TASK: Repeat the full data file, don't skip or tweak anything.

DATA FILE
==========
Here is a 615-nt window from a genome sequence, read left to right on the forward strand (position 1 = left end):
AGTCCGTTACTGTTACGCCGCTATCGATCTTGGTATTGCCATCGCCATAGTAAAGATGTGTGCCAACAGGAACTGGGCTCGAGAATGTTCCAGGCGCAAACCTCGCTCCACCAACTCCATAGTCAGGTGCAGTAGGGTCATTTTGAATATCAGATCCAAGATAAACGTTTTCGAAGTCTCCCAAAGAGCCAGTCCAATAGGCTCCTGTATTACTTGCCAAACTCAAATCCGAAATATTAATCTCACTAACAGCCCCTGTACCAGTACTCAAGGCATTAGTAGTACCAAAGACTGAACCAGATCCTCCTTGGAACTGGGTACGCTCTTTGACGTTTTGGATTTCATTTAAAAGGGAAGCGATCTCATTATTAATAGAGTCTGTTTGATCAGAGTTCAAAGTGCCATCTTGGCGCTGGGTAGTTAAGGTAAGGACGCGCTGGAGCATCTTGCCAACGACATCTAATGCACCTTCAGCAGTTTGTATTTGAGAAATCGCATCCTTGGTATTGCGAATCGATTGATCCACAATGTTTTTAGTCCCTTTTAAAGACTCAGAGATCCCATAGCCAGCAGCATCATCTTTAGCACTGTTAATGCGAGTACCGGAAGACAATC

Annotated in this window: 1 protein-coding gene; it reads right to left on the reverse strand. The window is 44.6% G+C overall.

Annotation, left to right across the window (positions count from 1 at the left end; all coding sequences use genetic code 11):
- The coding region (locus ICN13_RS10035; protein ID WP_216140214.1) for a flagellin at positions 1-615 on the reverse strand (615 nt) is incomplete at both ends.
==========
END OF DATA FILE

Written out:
Here is a 615-nt window from a genome sequence, read left to right on the forward strand (position 1 = left end):
AGTCCGTTACTGTTACGCCGCTATCGATCTTGGTATTGCCATCGCCATAGTAAAGATGTGTGCCAACAGGAACTGGGCTCGAGAATGTTCCAGGCGCAAACCTCGCTCCACCAACTCCATAGTCAGGTGCAGTAGGGTCATTTTGAATATCAGATCCAAGATAAACGTTTTCGAAGTCTCCCAAAGAGCCAGTCCAATAGGCTCCTGTATTACTTGCCAAACTCAAATCCGAAATATTAATCTCACTAACAGCCCCTGTACCAGTACTCAAGGCATTAGTAGTACCAAAGACTGAACCAGATCCTCCTTGGAACTGGGTACGCTCTTTGACGTTTTGGATTTCATTTAAAAGGGAAGCGATCTCATTATTAATAGAGTCTGTTTGATCAGAGTTCAAAGTGCCATCTTGGCGCTGGGTAGTTAAGGTAAGGACGCGCTGGAGCATCTTGCCAACGACATCTAATGCACCTTCAGCAGTTTGTATTTGAGAAATCGCATCCTTGGTATTGCGAATCGATTGATCCACAATGTTTTTAGTCCCTTTTAAAGACTCAGAGATCCCATAGCCAGCAGCATCATCTTTAGCACTGTTAATGCGAGTACCGGAAGACAATC

Annotated in this window: 1 protein-coding gene; it reads right to left on the reverse strand. The window is 44.6% G+C overall.

Annotation, left to right across the window (positions count from 1 at the left end; all coding sequences use genetic code 11):
- The coding region (locus ICN13_RS10035; protein ID WP_216140214.1) for a flagellin at positions 1-615 on the reverse strand (615 nt) is incomplete at both ends.